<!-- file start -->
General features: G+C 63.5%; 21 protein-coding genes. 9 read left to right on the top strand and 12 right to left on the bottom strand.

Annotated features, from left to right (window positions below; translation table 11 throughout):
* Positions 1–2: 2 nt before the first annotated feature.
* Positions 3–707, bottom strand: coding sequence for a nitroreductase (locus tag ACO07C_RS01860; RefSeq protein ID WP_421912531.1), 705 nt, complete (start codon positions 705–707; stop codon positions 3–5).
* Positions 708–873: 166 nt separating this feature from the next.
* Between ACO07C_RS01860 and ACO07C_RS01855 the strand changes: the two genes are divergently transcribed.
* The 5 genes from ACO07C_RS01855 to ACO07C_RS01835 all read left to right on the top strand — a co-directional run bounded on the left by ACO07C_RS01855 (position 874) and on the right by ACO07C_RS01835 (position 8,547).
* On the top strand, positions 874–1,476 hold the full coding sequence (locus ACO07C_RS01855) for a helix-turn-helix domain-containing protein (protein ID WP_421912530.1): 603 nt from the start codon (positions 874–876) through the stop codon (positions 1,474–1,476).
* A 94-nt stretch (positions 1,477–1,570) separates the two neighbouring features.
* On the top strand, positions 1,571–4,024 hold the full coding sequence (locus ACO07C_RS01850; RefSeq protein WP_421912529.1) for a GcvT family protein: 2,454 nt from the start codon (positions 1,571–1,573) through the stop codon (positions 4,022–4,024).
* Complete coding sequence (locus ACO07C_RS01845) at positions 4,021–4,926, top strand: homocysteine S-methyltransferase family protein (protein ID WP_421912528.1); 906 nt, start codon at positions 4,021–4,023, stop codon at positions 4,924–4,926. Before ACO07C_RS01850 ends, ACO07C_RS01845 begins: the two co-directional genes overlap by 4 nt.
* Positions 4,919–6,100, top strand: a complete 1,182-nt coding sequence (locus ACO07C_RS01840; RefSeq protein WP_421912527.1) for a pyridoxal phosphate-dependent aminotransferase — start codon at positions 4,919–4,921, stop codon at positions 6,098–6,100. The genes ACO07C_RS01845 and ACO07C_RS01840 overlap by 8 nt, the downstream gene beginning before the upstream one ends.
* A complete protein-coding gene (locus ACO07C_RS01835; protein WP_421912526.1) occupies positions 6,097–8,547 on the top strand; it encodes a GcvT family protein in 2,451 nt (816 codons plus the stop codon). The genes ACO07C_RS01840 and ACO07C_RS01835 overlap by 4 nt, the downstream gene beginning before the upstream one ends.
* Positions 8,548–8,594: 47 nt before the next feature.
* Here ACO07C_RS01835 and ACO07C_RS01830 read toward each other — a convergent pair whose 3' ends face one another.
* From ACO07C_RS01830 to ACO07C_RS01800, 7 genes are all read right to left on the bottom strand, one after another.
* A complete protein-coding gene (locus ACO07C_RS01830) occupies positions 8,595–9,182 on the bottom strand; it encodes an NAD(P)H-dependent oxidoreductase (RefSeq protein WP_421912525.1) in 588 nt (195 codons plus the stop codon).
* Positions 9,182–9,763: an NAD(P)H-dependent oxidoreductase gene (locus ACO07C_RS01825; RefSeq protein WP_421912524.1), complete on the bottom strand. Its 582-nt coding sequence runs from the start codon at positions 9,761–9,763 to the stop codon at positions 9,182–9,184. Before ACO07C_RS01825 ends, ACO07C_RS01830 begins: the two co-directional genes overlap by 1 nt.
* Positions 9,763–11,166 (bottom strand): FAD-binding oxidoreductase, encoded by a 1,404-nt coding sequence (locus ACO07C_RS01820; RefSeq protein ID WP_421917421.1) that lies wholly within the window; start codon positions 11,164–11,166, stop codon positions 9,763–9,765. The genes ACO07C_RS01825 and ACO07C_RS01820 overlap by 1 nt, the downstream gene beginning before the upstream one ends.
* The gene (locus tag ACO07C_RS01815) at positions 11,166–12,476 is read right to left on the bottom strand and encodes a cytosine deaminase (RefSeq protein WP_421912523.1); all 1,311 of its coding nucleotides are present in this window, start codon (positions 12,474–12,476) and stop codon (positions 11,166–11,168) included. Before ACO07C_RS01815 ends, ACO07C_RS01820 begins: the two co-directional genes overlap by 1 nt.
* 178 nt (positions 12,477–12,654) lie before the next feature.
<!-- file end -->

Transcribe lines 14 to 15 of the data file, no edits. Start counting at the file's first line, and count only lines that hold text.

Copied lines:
* Positions 8,548–8,594: 47 nt before the next feature.
* Here ACO07C_RS01835 and ACO07C_RS01830 read toward each other — a convergent pair whose 3' ends face one another.